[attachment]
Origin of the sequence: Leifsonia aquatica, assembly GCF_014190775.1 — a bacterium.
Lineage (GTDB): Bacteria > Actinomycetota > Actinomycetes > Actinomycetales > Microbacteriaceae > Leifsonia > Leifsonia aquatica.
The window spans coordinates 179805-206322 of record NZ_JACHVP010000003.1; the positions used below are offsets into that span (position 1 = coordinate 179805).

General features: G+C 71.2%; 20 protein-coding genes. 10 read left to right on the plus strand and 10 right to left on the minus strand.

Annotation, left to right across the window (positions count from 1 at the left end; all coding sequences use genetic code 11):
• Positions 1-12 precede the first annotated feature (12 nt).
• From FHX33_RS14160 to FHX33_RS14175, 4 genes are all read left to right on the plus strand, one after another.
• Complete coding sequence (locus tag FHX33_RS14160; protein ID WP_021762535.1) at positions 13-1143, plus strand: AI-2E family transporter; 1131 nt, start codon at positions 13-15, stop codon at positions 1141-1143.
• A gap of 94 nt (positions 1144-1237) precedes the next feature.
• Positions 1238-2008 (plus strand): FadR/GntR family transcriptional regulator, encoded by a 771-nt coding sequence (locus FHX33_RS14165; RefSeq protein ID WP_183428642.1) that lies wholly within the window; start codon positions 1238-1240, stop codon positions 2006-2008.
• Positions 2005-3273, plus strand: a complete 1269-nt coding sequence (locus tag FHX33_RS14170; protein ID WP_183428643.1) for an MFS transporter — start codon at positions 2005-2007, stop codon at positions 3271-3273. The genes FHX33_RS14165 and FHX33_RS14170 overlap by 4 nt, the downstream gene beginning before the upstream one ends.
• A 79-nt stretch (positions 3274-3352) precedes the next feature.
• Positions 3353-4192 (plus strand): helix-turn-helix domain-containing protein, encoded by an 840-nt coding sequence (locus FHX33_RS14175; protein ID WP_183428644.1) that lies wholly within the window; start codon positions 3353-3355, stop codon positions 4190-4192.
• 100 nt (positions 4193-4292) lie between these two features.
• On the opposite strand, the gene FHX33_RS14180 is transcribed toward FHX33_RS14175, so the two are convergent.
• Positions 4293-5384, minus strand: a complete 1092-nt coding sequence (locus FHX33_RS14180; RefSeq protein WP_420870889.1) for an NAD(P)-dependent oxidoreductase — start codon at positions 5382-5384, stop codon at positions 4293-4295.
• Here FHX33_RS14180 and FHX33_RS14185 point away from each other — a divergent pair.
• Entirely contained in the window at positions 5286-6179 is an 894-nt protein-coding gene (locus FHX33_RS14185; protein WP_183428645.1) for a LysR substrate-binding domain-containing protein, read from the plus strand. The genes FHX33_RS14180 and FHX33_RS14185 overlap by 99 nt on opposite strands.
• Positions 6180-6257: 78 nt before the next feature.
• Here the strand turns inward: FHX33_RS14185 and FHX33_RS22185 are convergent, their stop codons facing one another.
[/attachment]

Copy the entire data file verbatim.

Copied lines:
Origin of the sequence: Leifsonia aquatica, assembly GCF_014190775.1 — a bacterium.
Lineage (GTDB): Bacteria > Actinomycetota > Actinomycetes > Actinomycetales > Microbacteriaceae > Leifsonia > Leifsonia aquatica.
The window spans coordinates 179805-206322 of record NZ_JACHVP010000003.1; the positions used below are offsets into that span (position 1 = coordinate 179805).

General features: G+C 71.2%; 20 protein-coding genes. 10 read left to right on the plus strand and 10 right to left on the minus strand.

Annotation, left to right across the window (positions count from 1 at the left end; all coding sequences use genetic code 11):
• Positions 1-12 precede the first annotated feature (12 nt).
• From FHX33_RS14160 to FHX33_RS14175, 4 genes are all read left to right on the plus strand, one after another.
• Complete coding sequence (locus tag FHX33_RS14160; protein ID WP_021762535.1) at positions 13-1143, plus strand: AI-2E family transporter; 1131 nt, start codon at positions 13-15, stop codon at positions 1141-1143.
• A gap of 94 nt (positions 1144-1237) precedes the next feature.
• Positions 1238-2008 (plus strand): FadR/GntR family transcriptional regulator, encoded by a 771-nt coding sequence (locus FHX33_RS14165; RefSeq protein ID WP_183428642.1) that lies wholly within the window; start codon positions 1238-1240, stop codon positions 2006-2008.
• Positions 2005-3273, plus strand: a complete 1269-nt coding sequence (locus tag FHX33_RS14170; protein ID WP_183428643.1) for an MFS transporter — start codon at positions 2005-2007, stop codon at positions 3271-3273. The genes FHX33_RS14165 and FHX33_RS14170 overlap by 4 nt, the downstream gene beginning before the upstream one ends.
• A 79-nt stretch (positions 3274-3352) precedes the next feature.
• Positions 3353-4192 (plus strand): helix-turn-helix domain-containing protein, encoded by an 840-nt coding sequence (locus FHX33_RS14175; protein ID WP_183428644.1) that lies wholly within the window; start codon positions 3353-3355, stop codon positions 4190-4192.
• 100 nt (positions 4193-4292) lie between these two features.
• On the opposite strand, the gene FHX33_RS14180 is transcribed toward FHX33_RS14175, so the two are convergent.
• Positions 4293-5384, minus strand: a complete 1092-nt coding sequence (locus FHX33_RS14180; RefSeq protein WP_420870889.1) for an NAD(P)-dependent oxidoreductase — start codon at positions 5382-5384, stop codon at positions 4293-4295.
• Here FHX33_RS14180 and FHX33_RS14185 point away from each other — a divergent pair.
• Entirely contained in the window at positions 5286-6179 is an 894-nt protein-coding gene (locus FHX33_RS14185; protein WP_183428645.1) for a LysR substrate-binding domain-containing protein, read from the plus strand. The genes FHX33_RS14180 and FHX33_RS14185 overlap by 99 nt on opposite strands.
• Positions 6180-6257: 78 nt before the next feature.
• Here the strand turns inward: FHX33_RS14185 and FHX33_RS22185 are convergent, their stop codons facing one another.